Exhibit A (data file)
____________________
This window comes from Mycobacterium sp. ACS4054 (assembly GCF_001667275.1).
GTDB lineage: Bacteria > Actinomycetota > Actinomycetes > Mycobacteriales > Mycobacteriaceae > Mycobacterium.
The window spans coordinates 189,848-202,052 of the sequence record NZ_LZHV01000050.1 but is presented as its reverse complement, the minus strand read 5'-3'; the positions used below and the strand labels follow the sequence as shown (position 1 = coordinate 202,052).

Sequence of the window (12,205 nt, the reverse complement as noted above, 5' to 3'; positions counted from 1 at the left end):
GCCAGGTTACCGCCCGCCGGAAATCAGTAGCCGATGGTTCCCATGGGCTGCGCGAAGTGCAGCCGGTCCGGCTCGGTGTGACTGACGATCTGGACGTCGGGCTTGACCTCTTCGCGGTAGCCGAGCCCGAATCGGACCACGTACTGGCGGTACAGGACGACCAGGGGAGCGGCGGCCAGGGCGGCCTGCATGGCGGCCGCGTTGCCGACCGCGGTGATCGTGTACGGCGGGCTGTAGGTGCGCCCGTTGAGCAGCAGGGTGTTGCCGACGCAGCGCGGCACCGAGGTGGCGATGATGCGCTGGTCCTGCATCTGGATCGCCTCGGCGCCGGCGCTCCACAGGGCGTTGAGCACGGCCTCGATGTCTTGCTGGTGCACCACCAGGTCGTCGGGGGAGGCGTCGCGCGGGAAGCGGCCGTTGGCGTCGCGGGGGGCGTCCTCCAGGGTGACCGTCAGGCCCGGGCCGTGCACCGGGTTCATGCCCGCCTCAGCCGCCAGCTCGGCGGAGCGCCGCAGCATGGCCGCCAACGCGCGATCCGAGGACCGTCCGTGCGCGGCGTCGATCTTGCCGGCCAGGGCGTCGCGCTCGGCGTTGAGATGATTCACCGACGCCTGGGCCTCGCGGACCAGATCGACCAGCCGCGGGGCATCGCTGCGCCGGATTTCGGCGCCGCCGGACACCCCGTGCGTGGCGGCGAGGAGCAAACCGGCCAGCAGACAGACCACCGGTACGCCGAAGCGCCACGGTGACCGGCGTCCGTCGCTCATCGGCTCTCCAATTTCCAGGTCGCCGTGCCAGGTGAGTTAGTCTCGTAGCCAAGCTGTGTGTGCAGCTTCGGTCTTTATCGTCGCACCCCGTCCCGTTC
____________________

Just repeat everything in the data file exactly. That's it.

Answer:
This window comes from Mycobacterium sp. ACS4054 (assembly GCF_001667275.1).
GTDB lineage: Bacteria > Actinomycetota > Actinomycetes > Mycobacteriales > Mycobacteriaceae > Mycobacterium.
The window spans coordinates 189,848-202,052 of the sequence record NZ_LZHV01000050.1 but is presented as its reverse complement, the minus strand read 5'-3'; the positions used below and the strand labels follow the sequence as shown (position 1 = coordinate 202,052).

Sequence of the window (12,205 nt, the reverse complement as noted above, 5' to 3'; positions counted from 1 at the left end):
GCCAGGTTACCGCCCGCCGGAAATCAGTAGCCGATGGTTCCCATGGGCTGCGCGAAGTGCAGCCGGTCCGGCTCGGTGTGACTGACGATCTGGACGTCGGGCTTGACCTCTTCGCGGTAGCCGAGCCCGAATCGGACCACGTACTGGCGGTACAGGACGACCAGGGGAGCGGCGGCCAGGGCGGCCTGCATGGCGGCCGCGTTGCCGACCGCGGTGATCGTGTACGGCGGGCTGTAGGTGCGCCCGTTGAGCAGCAGGGTGTTGCCGACGCAGCGCGGCACCGAGGTGGCGATGATGCGCTGGTCCTGCATCTGGATCGCCTCGGCGCCGGCGCTCCACAGGGCGTTGAGCACGGCCTCGATGTCTTGCTGGTGCACCACCAGGTCGTCGGGGGAGGCGTCGCGCGGGAAGCGGCCGTTGGCGTCGCGGGGGGCGTCCTCCAGGGTGACCGTCAGGCCCGGGCCGTGCACCGGGTTCATGCCCGCCTCAGCCGCCAGCTCGGCGGAGCGCCGCAGCATGGCCGCCAACGCGCGATCCGAGGACCGTCCGTGCGCGGCGTCGATCTTGCCGGCCAGGGCGTCGCGCTCGGCGTTGAGATGATTCACCGACGCCTGGGCCTCGCGGACCAGATCGACCAGCCGCGGGGCATCGCTGCGCCGGATTTCGGCGCCGCCGGACACCCCGTGCGTGGCGGCGAGGAGCAAACCGGCCAGCAGACAGACCACCGGTACGCCGAAGCGCCACGGTGACCGGCGTCCGTCGCTCATCGGCTCTCCAATTTCCAGGTCGCCGTGCCAGGTGAGTTAGTCTCGTAGCCAAGCTGTGTGTGCAGCTTCGGTCTTTATCGTCGCACCCCGTCCCGTTC